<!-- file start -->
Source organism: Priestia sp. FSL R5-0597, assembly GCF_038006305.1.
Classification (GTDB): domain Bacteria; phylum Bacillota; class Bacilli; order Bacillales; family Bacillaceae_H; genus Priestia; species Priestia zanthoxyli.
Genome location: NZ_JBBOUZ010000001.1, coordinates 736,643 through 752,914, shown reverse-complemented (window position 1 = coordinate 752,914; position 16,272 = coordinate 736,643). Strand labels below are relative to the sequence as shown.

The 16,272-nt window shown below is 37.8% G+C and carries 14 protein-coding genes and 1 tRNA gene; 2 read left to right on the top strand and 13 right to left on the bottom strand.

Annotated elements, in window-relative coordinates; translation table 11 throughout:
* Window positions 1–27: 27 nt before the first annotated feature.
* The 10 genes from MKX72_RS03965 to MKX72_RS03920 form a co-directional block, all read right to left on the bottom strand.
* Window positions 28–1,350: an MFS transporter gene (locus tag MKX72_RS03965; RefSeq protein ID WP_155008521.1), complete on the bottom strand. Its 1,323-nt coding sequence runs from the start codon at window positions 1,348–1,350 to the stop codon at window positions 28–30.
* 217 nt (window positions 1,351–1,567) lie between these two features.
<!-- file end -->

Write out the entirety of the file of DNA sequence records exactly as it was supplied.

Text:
Source organism: Priestia sp. FSL R5-0597, assembly GCF_038006305.1.
Classification (GTDB): domain Bacteria; phylum Bacillota; class Bacilli; order Bacillales; family Bacillaceae_H; genus Priestia; species Priestia zanthoxyli.
Genome location: NZ_JBBOUZ010000001.1, coordinates 736,643 through 752,914, shown reverse-complemented (window position 1 = coordinate 752,914; position 16,272 = coordinate 736,643). Strand labels below are relative to the sequence as shown.

The 16,272-nt window shown below is 37.8% G+C and carries 14 protein-coding genes and 1 tRNA gene; 2 read left to right on the top strand and 13 right to left on the bottom strand.

Annotated elements, in window-relative coordinates; translation table 11 throughout:
* Window positions 1–27: 27 nt before the first annotated feature.
* The 10 genes from MKX72_RS03965 to MKX72_RS03920 form a co-directional block, all read right to left on the bottom strand.
* Window positions 28–1,350: an MFS transporter gene (locus tag MKX72_RS03965; RefSeq protein ID WP_155008521.1), complete on the bottom strand. Its 1,323-nt coding sequence runs from the start codon at window positions 1,348–1,350 to the stop codon at window positions 28–30.
* 217 nt (window positions 1,351–1,567) lie between these two features.